Seven Lessons You Learn When Growing Your Configuration Management

When the number of employees, products, and releases you’re managing grows rapidly, that transformation introduces several challenges—and opportunities—in almost every aspect of configuration management. This article presents the major issues a company may face and the improvements you can make to processes and tools as a result.

In 2004, I was appointed the configuration management leader in the company I still work for today. This was an exciting assignment for me, and in this article, I will share some of my experiences coming up to speed as a CM guru.

We were a relatively small company—about forty research and development members, with two products and long release cycles—and our CM was pretty basic: a popular source-control software, an old and rarely used bug-tracking tool, and some semicryptic shell-based build scripts. A team of two CM engineers was more than enough to handle everything.

A year went by. The company was doing well and recruited more employees slowly but steadily. At first, my team just needed to make sure we had enough software licenses to cater to new recruits, and luckily, management didn’t need the demand for a larger CM budget explained. I can’t stress this first lesson enough:

1. Managers need to be aware of the CM-related costs of recruiting more developers.

The first challenge we faced as a CM team was the bug-tracking tool. It was no longer supported, and we couldn’t purchase more licenses for it. Coupled with the fact that it was cumbersome to use and almost impossible to customize, there was no choice but to quickly look for a replacement. We went for the “natural” choice of using an advanced defect-tracking tool offered by our source-control tool vendor. It was a costly tool, and it required updated hardware, which increased the cost even further. But we had the budget, and this was a real game-changer for us. Suddenly it was easy to report and track bugs, run various reports, and customize both the data and the behavior.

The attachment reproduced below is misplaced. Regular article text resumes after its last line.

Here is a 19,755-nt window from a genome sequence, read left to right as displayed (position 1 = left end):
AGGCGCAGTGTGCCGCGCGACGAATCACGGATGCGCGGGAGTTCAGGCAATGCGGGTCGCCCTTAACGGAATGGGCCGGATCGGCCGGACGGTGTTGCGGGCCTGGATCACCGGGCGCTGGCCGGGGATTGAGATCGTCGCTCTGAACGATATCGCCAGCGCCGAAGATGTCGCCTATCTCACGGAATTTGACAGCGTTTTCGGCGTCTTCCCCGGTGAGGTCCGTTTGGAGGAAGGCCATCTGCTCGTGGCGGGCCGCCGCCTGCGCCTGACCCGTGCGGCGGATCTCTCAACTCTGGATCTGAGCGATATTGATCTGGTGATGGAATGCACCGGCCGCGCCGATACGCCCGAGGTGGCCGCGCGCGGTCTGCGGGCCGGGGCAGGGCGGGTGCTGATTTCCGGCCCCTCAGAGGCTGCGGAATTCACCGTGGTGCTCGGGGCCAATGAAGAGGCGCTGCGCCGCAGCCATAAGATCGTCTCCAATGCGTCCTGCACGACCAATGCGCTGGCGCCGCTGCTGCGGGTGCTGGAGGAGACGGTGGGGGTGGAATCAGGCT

Here we learned another lesson:

2. Tool customization must also be controlled.

Many users came to us with a lot of requests and suggestions—sometimes conflicting ones—and sometimes they had undesired side effects. For example, one team leader asked to make a certain field mandatory, which annoyed the other teams who didn’t need that field at all. We eventually established a “triage” that must authorize customization requests to the CM tools before my team implements them.

A couple of years later we were purchased by a large corporation, and then things started to get really interesting. We began developing new products, as well as adding large-scale features to the existing ones. More R&D staff was recruited, and at an increasing rate—in some cases, the number of employees grew by 10 percent in a single month.

As a small CM team, we had a lot to deal with as a result of this rapid growth. The three major issues we needed to constantly review (and revise as needed) were tool scalability, processes, and costs.

Scalability of most tools is pretty straightforward: Having more users means more data is generated, and more frequently. Hence, you need to make sure you can:

3. Support the repository growth, support multiple connections at once, and provide an adequate level of performance.

It comes down to getting better hardware and making sure the tool is up for the task.

In our case, the source-control and bug-tracking tools were designed for the enterprise, so we concentrated on upgrading the servers’ hardware. Instead of just gradually upgrading the hardware every time, we decided to do a one-time purchase of a couple of strong servers that were expected to last us for at least five years.

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